September 25, 2018

Six years after an exploratory Ministry of Sports delegation visited Moore’s Island and came away determined that a sports complex was essential and deserving, the venerable Rev. Anthony Williams, the esteemed track and field coach, still has to be satisfied with an uneven field to train youngsters of the island.

Typical of the last Progressive Liberal Party (PLP) government, a sports complex project was indeed started, but not finished. The area for a 400 meters track was cleared and initially prepared, but never surfaced. Perhaps the PLP sports arm, headed by Minister of Youth, Sports and Culture Dr. Daniel Johnson, was too ambitious.

Rev. Williams said as much on Monday.

“My view, which was presented to Dr. Johnson, was just to put in place a facility that was needed. Later on, there could have been expansion. But, if there was a concentration on just giving us something superior to train on, the track could have been finished. Now, weed has grown up throughout.

“I haven’t heard anything from anybody. During the last CARIFTA Games, Minister of Sports then, Mr. Pintard, promised to visit. That did not happen and I haven’t heard anything since from the Ministry of Sports,” lamented Rev. Williams.

This is a difficult situation to process. One would figure that when such a great sacrifice is made and dedication is demonstrated for national sports development by an individual, respective governments would step forward and provide added assistance.

Rev. Williams’ coaching background glitters. As has been pointed out in this column, Rev. Williams and his young athletes brought fame to Moore’s Island. Ten years ago, he emerged on the national scene with sprinters who outclassed rivals. He then crafted teams that performed extremely well outside of the country, and in particular, on the International Association of Athletic Federations (IAAF) World Relays stage.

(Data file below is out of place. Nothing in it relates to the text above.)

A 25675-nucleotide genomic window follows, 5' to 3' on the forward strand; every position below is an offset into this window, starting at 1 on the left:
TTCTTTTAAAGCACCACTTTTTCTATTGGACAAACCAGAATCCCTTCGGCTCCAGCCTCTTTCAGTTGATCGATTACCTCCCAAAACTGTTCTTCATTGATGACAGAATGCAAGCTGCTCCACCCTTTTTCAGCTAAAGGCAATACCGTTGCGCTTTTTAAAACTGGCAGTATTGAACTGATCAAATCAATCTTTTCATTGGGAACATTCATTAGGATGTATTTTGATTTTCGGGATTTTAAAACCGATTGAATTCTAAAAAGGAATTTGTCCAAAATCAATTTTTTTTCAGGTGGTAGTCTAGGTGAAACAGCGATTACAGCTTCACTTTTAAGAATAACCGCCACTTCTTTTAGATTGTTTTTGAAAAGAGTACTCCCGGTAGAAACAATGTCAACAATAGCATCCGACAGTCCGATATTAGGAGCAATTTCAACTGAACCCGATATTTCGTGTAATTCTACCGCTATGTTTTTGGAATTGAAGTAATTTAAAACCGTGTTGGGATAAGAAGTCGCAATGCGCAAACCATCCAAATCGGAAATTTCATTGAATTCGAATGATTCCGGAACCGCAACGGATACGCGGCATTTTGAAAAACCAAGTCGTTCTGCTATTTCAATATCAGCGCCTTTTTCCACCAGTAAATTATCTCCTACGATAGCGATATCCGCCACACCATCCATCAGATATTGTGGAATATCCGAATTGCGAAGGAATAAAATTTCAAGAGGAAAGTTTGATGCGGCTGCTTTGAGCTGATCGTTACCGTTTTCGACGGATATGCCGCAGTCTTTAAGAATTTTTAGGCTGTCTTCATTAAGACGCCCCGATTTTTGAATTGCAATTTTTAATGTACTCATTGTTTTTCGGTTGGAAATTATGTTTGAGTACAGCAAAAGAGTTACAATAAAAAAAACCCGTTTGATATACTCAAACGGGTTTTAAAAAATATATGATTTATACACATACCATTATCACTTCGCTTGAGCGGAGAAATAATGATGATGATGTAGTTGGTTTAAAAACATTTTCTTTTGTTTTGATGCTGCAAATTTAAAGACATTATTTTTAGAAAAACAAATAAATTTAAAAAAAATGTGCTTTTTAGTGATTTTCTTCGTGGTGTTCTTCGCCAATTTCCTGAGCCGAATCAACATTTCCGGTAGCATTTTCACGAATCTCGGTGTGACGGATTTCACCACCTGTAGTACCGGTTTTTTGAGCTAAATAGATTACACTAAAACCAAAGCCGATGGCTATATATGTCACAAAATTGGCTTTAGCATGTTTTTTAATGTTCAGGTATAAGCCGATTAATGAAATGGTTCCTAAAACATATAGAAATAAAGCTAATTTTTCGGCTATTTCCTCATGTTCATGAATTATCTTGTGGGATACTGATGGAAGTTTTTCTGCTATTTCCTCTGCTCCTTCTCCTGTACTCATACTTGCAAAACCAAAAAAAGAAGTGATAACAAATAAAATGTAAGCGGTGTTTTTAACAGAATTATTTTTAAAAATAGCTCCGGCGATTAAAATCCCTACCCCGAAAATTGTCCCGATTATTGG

He did all that, being able to utilize only the antiquated field at the school grounds in Moore’s Island. For upper body and leg strength, Rev. Williams had his charges pull a huge tractor tire. He simply made the best of what was at his disposal.

The good reverend is still doing that.

“Yes, I am still working with my athletes, doing the best I can, at the field by the school, the same place,” said Rev. Williams.

It must not be forgotten or under-emphasized, one other aspect that demonstrates the mettle of the coach. A certain Steven Gardiner, who is one of the world’s greatest sprinters, ever, over both the half (200 meters) and full lap (400 meters) distances, was discovered and nurtured right in Moore’s Island by Rev. Williams.

Yes, Rev. Williams produced one of the finest athletes in Bahamian history, one the world will more than likely hear a lot more from.

Just think what more he could do, if provided with a quality training facility.

In the meantime, he perseveres in the tranquil community of Moore’s Island in the Abacos.

• To respond to this column, kindly contact Fred Sturrup at sturrup1504@gmail.com or on WhatsApp at 727-6363.